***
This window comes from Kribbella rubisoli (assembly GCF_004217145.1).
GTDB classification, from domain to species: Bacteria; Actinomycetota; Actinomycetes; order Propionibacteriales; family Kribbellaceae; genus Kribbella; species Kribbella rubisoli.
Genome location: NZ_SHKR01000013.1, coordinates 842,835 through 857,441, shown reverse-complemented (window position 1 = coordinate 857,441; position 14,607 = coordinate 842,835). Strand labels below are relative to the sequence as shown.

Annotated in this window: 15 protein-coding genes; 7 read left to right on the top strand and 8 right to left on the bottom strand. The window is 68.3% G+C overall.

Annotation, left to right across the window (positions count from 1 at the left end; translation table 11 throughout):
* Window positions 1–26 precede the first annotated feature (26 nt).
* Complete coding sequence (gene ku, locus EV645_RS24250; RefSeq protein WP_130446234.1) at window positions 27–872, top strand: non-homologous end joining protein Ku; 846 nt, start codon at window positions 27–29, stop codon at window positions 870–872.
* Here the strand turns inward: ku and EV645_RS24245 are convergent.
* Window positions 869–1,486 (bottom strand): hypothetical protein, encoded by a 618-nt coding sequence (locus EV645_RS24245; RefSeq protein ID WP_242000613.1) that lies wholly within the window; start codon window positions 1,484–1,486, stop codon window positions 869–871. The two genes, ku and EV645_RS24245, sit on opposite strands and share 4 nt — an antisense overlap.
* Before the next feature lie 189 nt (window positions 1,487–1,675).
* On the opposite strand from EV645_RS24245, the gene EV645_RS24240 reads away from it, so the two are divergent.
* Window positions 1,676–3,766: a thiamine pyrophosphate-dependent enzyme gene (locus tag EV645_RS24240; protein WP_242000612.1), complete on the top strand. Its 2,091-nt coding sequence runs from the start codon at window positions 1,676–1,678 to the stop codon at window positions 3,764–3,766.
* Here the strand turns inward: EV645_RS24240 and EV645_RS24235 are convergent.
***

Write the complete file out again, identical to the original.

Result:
This window comes from Kribbella rubisoli (assembly GCF_004217145.1).
GTDB classification, from domain to species: Bacteria; Actinomycetota; Actinomycetes; order Propionibacteriales; family Kribbellaceae; genus Kribbella; species Kribbella rubisoli.
Genome location: NZ_SHKR01000013.1, coordinates 842,835 through 857,441, shown reverse-complemented (window position 1 = coordinate 857,441; position 14,607 = coordinate 842,835). Strand labels below are relative to the sequence as shown.

Annotated in this window: 15 protein-coding genes; 7 read left to right on the top strand and 8 right to left on the bottom strand. The window is 68.3% G+C overall.

Annotation, left to right across the window (positions count from 1 at the left end; translation table 11 throughout):
* Window positions 1–26 precede the first annotated feature (26 nt).
* Complete coding sequence (gene ku, locus EV645_RS24250; RefSeq protein WP_130446234.1) at window positions 27–872, top strand: non-homologous end joining protein Ku; 846 nt, start codon at window positions 27–29, stop codon at window positions 870–872.
* Here the strand turns inward: ku and EV645_RS24245 are convergent.
* Window positions 869–1,486 (bottom strand): hypothetical protein, encoded by a 618-nt coding sequence (locus EV645_RS24245; RefSeq protein ID WP_242000613.1) that lies wholly within the window; start codon window positions 1,484–1,486, stop codon window positions 869–871. The two genes, ku and EV645_RS24245, sit on opposite strands and share 4 nt — an antisense overlap.
* Before the next feature lie 189 nt (window positions 1,487–1,675).
* On the opposite strand from EV645_RS24245, the gene EV645_RS24240 reads away from it, so the two are divergent.
* Window positions 1,676–3,766: a thiamine pyrophosphate-dependent enzyme gene (locus tag EV645_RS24240; protein WP_242000612.1), complete on the top strand. Its 2,091-nt coding sequence runs from the start codon at window positions 1,676–1,678 to the stop codon at window positions 3,764–3,766.
* Here the strand turns inward: EV645_RS24240 and EV645_RS24235 are convergent.